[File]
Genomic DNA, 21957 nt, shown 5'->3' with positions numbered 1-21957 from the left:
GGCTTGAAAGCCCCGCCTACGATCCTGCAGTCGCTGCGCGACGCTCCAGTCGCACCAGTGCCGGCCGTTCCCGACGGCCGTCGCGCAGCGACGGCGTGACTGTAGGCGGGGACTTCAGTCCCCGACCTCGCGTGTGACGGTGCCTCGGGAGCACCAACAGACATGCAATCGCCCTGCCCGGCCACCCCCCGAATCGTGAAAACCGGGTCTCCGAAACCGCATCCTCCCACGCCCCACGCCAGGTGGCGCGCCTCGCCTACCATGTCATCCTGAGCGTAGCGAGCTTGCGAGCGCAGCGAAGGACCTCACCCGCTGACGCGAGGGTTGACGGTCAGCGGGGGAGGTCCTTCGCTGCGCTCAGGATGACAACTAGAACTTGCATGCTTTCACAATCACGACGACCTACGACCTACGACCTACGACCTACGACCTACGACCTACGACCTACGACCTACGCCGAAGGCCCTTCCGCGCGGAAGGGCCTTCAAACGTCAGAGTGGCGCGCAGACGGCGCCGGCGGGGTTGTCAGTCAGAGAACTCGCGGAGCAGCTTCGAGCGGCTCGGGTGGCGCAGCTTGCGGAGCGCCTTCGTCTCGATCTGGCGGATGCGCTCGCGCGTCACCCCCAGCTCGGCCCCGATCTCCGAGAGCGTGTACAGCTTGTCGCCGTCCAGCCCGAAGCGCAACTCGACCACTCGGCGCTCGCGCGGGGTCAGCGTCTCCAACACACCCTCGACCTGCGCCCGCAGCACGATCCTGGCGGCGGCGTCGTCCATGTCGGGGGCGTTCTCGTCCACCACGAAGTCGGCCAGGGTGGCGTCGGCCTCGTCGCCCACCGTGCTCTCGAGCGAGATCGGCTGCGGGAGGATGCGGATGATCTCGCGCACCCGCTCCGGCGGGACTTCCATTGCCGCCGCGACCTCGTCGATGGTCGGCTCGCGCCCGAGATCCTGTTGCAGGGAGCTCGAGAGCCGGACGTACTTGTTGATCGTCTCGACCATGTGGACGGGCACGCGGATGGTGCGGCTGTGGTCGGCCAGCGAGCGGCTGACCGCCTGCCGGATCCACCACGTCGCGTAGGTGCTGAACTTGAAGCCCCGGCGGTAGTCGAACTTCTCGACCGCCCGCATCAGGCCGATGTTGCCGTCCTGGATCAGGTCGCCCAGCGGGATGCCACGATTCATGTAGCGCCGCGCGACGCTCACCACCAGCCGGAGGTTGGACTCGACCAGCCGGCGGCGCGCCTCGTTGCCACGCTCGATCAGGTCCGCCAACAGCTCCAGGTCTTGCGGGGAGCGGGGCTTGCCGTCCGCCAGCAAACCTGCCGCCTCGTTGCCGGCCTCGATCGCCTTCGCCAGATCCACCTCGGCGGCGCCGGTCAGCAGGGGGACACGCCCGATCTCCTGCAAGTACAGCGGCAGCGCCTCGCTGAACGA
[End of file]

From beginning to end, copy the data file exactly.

Genomic DNA, 21957 nt, shown 5'->3' with positions numbered 1-21957 from the left:
GGCTTGAAAGCCCCGCCTACGATCCTGCAGTCGCTGCGCGACGCTCCAGTCGCACCAGTGCCGGCCGTTCCCGACGGCCGTCGCGCAGCGACGGCGTGACTGTAGGCGGGGACTTCAGTCCCCGACCTCGCGTGTGACGGTGCCTCGGGAGCACCAACAGACATGCAATCGCCCTGCCCGGCCACCCCCCGAATCGTGAAAACCGGGTCTCCGAAACCGCATCCTCCCACGCCCCACGCCAGGTGGCGCGCCTCGCCTACCATGTCATCCTGAGCGTAGCGAGCTTGCGAGCGCAGCGAAGGACCTCACCCGCTGACGCGAGGGTTGACGGTCAGCGGGGGAGGTCCTTCGCTGCGCTCAGGATGACAACTAGAACTTGCATGCTTTCACAATCACGACGACCTACGACCTACGACCTACGACCTACGACCTACGACCTACGACCTACGACCTACGCCGAAGGCCCTTCCGCGCGGAAGGGCCTTCAAACGTCAGAGTGGCGCGCAGACGGCGCCGGCGGGGTTGTCAGTCAGAGAACTCGCGGAGCAGCTTCGAGCGGCTCGGGTGGCGCAGCTTGCGGAGCGCCTTCGTCTCGATCTGGCGGATGCGCTCGCGCGTCACCCCCAGCTCGGCCCCGATCTCCGAGAGCGTGTACAGCTTGTCGCCGTCCAGCCCGAAGCGCAACTCGACCACTCGGCGCTCGCGCGGGGTCAGCGTCTCCAACACACCCTCGACCTGCGCCCGCAGCACGATCCTGGCGGCGGCGTCGTCCATGTCGGGGGCGTTCTCGTCCACCACGAAGTCGGCCAGGGTGGCGTCGGCCTCGTCGCCCACCGTGCTCTCGAGCGAGATCGGCTGCGGGAGGATGCGGATGATCTCGCGCACCCGCTCCGGCGGGACTTCCATTGCCGCCGCGACCTCGTCGATGGTCGGCTCGCGCCCGAGATCCTGTTGCAGGGAGCTCGAGAGCCGGACGTACTTGTTGATCGTCTCGACCATGTGGACGGGCACGCGGATGGTGCGGCTGTGGTCGGCCAGCGAGCGGCTGACCGCCTGCCGGATCCACCACGTCGCGTAGGTGCTGAACTTGAAGCCCCGGCGGTAGTCGAACTTCTCGACCGCCCGCATCAGGCCGATGTTGCCGTCCTGGATCAGGTCGCCCAGCGGGATGCCACGATTCATGTAGCGCCGCGCGACGCTCACCACCAGCCGGAGGTTGGACTCGACCAGCCGGCGGCGCGCCTCGTTGCCACGCTCGATCAGGTCCGCCAACAGCTCCAGGTCTTGCGGGGAGCGGGGCTTGCCGTCCGCCAGCAAACCTGCCGCCTCGTTGCCGGCCTCGATCGCCTTCGCCAGATCCACCTCGGCGGCGCCGGTCAGCAGGGGGACACGCCCGATCTCCTGCAAGTACAGCGGCAGCGCCTCGCTGAACGA